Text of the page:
Of course an asylum isn’t only a hospital for the mentally incompetent or unbalanced person; it is also a refuge or sanctuary, even an altar or safehold. As such I have since adopted a more refined construction of the little sign which we saw on the lawn. After all, I reasoned, one needn’t be unhinged or frenzied to pine for a secluded getaway though I suppose the motivation helps.
There are those who insist upon remaining at the front line of battle or who shudder to insulate themselves from its consequences. I have to say I take off my hat to such valour and determination! However, without counseling the submersion of oneself in alcohol to escape the effect of living, there is certainly some room for a reasonable and temporary reprieve. The traditional summer cottage appears to fill the bill. It is immediately clear upon setting foot upon a cottage property that something is different. The road leading to the place is often plain dirt or narrow; the swinging white gate usually invites some repair; there is perhaps a musty smell inside the cottage; and if one is lucky enough to be adjacent a body of water there is the expanding view across the same.
The mere change from one’s regular circumstances is often enough to lift one’s spirits. Additionally the seclusion of the cottage assures sanctuary from attack by any number of life’s customary assaults even if they are no more punishing than mere routine and errands. The cottage, with its collection of out-dated magazines and half-read books, its welcoming lounging chairs upon the deck and the prospect of an afternoon nap cooled by a summer breeze all contrive to disengage us from our erstwhile existence.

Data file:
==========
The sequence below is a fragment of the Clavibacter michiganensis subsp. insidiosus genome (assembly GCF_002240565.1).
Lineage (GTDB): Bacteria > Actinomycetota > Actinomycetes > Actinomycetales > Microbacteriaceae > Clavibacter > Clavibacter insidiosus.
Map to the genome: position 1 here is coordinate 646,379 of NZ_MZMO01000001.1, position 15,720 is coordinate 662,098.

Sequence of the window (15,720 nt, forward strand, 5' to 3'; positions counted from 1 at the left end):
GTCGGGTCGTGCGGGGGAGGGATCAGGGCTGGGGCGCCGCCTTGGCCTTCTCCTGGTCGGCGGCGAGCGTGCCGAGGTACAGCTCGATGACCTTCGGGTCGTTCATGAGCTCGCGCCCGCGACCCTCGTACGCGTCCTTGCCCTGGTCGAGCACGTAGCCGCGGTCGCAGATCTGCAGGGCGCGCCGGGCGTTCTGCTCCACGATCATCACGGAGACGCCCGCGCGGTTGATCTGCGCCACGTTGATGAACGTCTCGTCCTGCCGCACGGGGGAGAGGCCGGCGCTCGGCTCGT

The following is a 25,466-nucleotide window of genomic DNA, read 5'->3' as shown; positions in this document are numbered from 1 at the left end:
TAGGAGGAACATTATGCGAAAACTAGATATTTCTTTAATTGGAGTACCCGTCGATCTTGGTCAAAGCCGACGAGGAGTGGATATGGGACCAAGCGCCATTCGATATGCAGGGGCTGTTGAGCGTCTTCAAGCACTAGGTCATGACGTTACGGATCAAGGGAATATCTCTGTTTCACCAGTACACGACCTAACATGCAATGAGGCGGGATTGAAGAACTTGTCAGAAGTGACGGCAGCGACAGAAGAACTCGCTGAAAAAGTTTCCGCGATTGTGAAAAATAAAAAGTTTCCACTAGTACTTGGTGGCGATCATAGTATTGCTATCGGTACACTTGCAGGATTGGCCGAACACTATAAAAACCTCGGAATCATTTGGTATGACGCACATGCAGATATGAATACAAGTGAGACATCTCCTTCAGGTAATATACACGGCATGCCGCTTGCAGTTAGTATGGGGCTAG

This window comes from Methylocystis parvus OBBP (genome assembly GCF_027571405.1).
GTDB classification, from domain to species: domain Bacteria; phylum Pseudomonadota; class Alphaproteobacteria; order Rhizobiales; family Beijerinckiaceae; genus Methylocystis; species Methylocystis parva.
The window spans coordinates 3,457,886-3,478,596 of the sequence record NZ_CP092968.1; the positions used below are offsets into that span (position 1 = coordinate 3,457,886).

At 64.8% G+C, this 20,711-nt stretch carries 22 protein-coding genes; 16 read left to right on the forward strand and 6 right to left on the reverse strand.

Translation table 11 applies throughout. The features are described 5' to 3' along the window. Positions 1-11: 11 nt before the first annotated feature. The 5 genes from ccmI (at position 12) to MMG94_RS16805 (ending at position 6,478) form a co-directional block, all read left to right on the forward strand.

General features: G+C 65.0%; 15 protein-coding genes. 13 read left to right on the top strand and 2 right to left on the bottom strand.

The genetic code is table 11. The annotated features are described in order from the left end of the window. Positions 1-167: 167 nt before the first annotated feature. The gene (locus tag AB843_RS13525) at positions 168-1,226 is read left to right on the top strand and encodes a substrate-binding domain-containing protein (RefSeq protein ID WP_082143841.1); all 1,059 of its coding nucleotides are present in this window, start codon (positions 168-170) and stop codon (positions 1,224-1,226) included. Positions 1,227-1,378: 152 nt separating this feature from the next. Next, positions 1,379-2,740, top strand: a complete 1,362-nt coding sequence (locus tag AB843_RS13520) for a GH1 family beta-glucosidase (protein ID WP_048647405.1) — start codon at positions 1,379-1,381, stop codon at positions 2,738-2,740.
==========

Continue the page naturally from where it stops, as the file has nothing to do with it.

It perhaps isn’t too far-fetched to suggest that the cathartic experience approaches a religious one. It is no accident that the inner sanctum of a church, where the clergy and choir cloister themselves,is the launch of communion, the divine communication with things beyond. While there is much often touted about the visceral and the cerebral, the spiritual element of our being is not to be ignored and left unnourished. Sometimes doing nothing more than enjoying that magic feeling of having nowhere to go is all that it takes to revitalize us. I suppose one can be forgiven for combining all this heady stuff with a good drink and a fine meal.
All told, while I haven’t met the MacLeans, I believe I can see what they meant!